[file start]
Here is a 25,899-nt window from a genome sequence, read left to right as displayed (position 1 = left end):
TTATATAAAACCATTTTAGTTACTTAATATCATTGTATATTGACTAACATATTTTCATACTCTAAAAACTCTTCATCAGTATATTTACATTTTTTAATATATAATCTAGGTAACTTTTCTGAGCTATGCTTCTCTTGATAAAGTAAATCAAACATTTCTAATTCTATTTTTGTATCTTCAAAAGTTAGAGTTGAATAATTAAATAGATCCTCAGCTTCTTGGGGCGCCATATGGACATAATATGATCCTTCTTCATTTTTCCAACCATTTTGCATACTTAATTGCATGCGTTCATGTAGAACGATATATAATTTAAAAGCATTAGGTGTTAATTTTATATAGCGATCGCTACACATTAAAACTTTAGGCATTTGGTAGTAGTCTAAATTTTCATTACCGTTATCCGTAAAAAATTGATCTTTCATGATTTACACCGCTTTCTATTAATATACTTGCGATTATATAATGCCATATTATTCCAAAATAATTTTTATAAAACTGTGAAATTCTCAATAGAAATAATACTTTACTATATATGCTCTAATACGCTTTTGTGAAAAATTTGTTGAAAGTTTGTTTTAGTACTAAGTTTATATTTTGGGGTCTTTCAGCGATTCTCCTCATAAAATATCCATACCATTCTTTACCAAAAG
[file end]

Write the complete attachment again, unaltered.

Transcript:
Here is a 25,899-nt window from a genome sequence, read left to right as displayed (position 1 = left end):
TTATATAAAACCATTTTAGTTACTTAATATCATTGTATATTGACTAACATATTTTCATACTCTAAAAACTCTTCATCAGTATATTTACATTTTTTAATATATAATCTAGGTAACTTTTCTGAGCTATGCTTCTCTTGATAAAGTAAATCAAACATTTCTAATTCTATTTTTGTATCTTCAAAAGTTAGAGTTGAATAATTAAATAGATCCTCAGCTTCTTGGGGCGCCATATGGACATAATATGATCCTTCTTCATTTTTCCAACCATTTTGCATACTTAATTGCATGCGTTCATGTAGAACGATATATAATTTAAAAGCATTAGGTGTTAATTTTATATAGCGATCGCTACACATTAAAACTTTAGGCATTTGGTAGTAGTCTAAATTTTCATTACCGTTATCCGTAAAAAATTGATCTTTCATGATTTACACCGCTTTCTATTAATATACTTGCGATTATATAATGCCATATTATTCCAAAATAATTTTTATAAAACTGTGAAATTCTCAATAGAAATAATACTTTACTATATATGCTCTAATACGCTTTTGTGAAAAATTTGTTGAAAGTTTGTTTTAGTACTAAGTTTATATTTTGGGGTCTTTCAGCGATTCTCCTCATAAAATATCCATACCATTCTTTACCAAAAG